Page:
Hall's Chronicle Henry VII 7th Year Aug 1491 - Jul 1492. In this very ceason Charles the Freeh kyng, receaued lady Anne as his pupille into his hades, & with great solempnite her espoused, hauing with her for her dower the whole countrey of Briteyne. And so by this meatie the Brytones became subiect to the French kyng. Maximilia. beyng certefied of this, fell into a great rage and agony, for y he was not cotent with the forsaking and refusing of his daughter lady Margaret, but also had take & rauished away from him his assured wife lady Anne duches of Britayne. And calling vpon God for vengeaunce & ponishmet for such an heynous & execrable facte, cryed out & rayled on him, wishynge him a thousand deathes. Yet after that he was pacefied, and came to hym selfe agayne, and had gathered hys wyttes together, he thought it was moost expedient to vindicate and reuenge hys honour and digniteeso manifestly touched, with the dynt of sworde. And beyng in this mynde, sent certain Ambassadours to kyng Henry with hys lettres, desyringe him with all diligence to prepare an army, and he hym selfe woulde do likewise, to inuade the Frenche kynges realmes with fyer, swoord and blood.
Hall's Chronicle Henry VII 7th Year Aug 1491 - Jul 1492. Kynge Henry hearyng of this, and putting no diffidence in the promes of Maximilian, whome he knew to haue a deadly hatred and loge grudge agaynst the French kyng, caused a muster to be made in all the partes of hys realme, and put hys men of warre in a redynes armed & weaponed accordyng to their feates: besyde thys he rygged, maned and vyteiled his nauy ready to set forward euery houre, and sent curryers into euery shyre to accelerate and hast the souldiers to the sea side. After the message was declared, there came without any delai an houge army of men, aswell of the lowe sorte and commonaltie as other noble men, harnyssed and armed to battaile, partely glad to helpe their price and to do him seruice and partely to buckle with the Frenchmen, with whome the Englishmen very willingly desyre to cope and fight in ope battail. And immediatly, as monicion was geuen, euery man with hys bande of souldionres repayred to London.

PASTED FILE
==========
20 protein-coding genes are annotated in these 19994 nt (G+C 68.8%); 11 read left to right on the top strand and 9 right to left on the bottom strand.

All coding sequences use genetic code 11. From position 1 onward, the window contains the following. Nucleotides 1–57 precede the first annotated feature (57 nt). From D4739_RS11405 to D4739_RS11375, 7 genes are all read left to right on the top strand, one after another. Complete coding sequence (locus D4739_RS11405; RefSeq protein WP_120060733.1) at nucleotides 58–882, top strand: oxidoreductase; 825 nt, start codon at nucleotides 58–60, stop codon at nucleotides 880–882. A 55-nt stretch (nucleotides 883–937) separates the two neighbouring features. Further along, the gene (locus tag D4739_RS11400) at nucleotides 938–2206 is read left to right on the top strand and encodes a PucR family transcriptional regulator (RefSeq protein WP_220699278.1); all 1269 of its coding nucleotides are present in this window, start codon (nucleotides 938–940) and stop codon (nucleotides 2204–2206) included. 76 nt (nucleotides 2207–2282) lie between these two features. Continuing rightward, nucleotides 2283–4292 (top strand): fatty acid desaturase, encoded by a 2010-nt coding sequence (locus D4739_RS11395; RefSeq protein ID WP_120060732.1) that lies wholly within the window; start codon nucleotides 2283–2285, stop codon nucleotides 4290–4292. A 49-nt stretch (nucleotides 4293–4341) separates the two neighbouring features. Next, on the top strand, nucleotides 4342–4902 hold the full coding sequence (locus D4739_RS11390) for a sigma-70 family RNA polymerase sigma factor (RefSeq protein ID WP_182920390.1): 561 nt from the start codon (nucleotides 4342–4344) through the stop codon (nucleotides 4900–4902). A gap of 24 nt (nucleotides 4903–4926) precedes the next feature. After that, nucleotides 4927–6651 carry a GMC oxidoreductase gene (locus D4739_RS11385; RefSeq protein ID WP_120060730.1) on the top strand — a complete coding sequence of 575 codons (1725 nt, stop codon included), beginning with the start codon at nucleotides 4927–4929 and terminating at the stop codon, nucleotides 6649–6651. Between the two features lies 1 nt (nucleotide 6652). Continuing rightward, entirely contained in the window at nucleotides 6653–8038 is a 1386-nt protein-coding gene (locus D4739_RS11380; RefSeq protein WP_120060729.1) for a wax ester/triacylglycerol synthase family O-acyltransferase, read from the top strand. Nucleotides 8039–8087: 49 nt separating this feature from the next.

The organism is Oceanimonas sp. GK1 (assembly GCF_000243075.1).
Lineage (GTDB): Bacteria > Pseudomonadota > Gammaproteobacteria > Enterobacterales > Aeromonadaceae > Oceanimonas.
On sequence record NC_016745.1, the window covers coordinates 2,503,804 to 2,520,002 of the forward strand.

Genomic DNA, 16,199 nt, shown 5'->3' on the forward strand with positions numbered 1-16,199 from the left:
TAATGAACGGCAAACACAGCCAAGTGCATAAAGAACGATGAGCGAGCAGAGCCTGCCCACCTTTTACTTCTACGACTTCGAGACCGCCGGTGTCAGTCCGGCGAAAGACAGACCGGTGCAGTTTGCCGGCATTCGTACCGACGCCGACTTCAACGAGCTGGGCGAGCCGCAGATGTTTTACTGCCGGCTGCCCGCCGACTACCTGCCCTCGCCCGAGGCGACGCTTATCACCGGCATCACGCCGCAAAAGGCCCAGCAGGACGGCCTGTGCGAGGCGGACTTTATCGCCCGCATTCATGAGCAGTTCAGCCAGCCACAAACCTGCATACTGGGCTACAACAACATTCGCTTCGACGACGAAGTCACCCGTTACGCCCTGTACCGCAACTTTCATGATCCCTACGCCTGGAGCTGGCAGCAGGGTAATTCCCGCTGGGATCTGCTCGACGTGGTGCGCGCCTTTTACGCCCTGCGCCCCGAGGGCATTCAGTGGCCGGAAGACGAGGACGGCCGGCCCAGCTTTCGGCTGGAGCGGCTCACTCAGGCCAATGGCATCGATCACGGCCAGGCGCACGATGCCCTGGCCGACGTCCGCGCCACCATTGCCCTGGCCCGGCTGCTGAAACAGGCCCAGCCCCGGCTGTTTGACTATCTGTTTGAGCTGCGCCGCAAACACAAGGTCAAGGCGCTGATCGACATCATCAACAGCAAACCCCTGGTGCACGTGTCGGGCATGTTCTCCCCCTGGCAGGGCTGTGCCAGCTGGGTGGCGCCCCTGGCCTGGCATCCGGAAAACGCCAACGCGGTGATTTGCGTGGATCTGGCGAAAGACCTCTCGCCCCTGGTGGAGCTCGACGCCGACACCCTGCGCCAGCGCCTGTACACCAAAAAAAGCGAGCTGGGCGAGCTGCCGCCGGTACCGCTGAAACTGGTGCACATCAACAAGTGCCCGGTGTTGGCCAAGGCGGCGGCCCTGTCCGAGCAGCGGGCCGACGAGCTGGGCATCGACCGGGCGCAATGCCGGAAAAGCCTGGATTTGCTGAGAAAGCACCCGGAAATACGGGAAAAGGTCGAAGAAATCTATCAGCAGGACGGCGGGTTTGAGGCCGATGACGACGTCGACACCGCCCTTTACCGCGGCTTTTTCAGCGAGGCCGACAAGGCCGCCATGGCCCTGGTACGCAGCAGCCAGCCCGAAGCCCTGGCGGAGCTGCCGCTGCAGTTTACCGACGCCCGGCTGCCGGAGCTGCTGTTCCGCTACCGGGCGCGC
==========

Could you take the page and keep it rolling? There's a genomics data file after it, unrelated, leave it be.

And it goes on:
Hall's Chronicle Henry VII 7th Year Aug 1491 - Jul 1492. After that, all this army was arrayed and euen readie to set forward wherof were cheuetaynes and leaders, Jasper duke of Bedford, & Iho erle of Oxforde beside other the kynge sent Christopher Vrswikehys aulmoner, and syr Ihon Ryseley knyght to Maximilia, to certefie him that the kyng was all in a redines, and woulde shortely arryue in the continent land, assoneas he were aduertised that Maximilian and hys men, were ready and prepared to ioyne with hym. The Ambassadours sayled into Flaunders, and after their message done, they sent. ii. letters in all hast to kyng Henry, the whiche not onely sore vnquyeted & vexed hym, but also caused him to take more thought, care and study on hym then he did before: for they declared that no prince coulde be more vnprouided or more destitute of men and armure, no more lackynge all thynges, apperteignynge to warre then was Maximilian, and that he lave lackynge in a corner, sore sicke of the fluxe of y pursse, so that he had neyther men, horsses, municions, armure nor money, neuer the lesse his mynd & will was good, if his power and habilite had been correspodet & therfore there was no trust to be put in his aide or puissaunce. Their letters bothe appalled, and made sorowful the kyng of Englad, which like a prudent prince did well consider & ponder, y it were both ieopardous and costly, for him alone to enterprice so great a warre. And on y other parte, if he should desist and leaue of his pretensed purpose, all me might call hym cowarde and recreant prynce. Beside this, he thoughte that his awne nacion woulde not take his tarijng at home in good nor favourable part, cosideryng y syth they had geuen so large money for the preparacio of all thinges necessary and conueniet for the same, they might conceaue in their heddes & ymagin, that vnder coloure & pretece of a dissimuled warre he had exacted of the notable summes of money, & now the treasure was once payed, then y warre was done, & his cofers well enryched, & the commos enpouerisshed. So that at thys tyme he doubted & cast perels on euery side & parte, & beside this he was not a litle sory y Maximilia authour of this warre did absent him selfe, & defraude him of his societe & assistece. And while he studied & mused what counsaill he shoulde best take in suche a doubtfull and sodeyne case, he like a graue prince, remembring the saiyng of the wise man, woorke by counsayll & thou shall not repet the, assembled together all his lordes and other of his pri- uate counsayl, by whose myndes it was concluded and determined, that he shoulde manfully and couragiously perceauer and precede in thys broched and begonne enterprice, recordynge well with them selfes, and affirming playnely that all cheualry and marsial prowesses, the more difficile and heard that it is to attayne to, the more renoumed is the glory, and the fame more immortall of the vanquisher and obteyner. Therfore by this counsayl of his frendes and senate, he made Proclamacion that euery man should set forward into Fraunce, and yet not openynge howe ludasly Maximilian had deceaued hym, least that they know- ynge the whole fact, shoulde not be so courageous to go towarde that battaile and precede forward on their iorney. And therfore to prouide and forse all perels and daungiers that might accidently ensue, he so strengthened, multeplied and augmented his army in such numbre before he toke ship, that he with his awne powre might discourage and ouercomethe whole puihsauce of his aduersaries.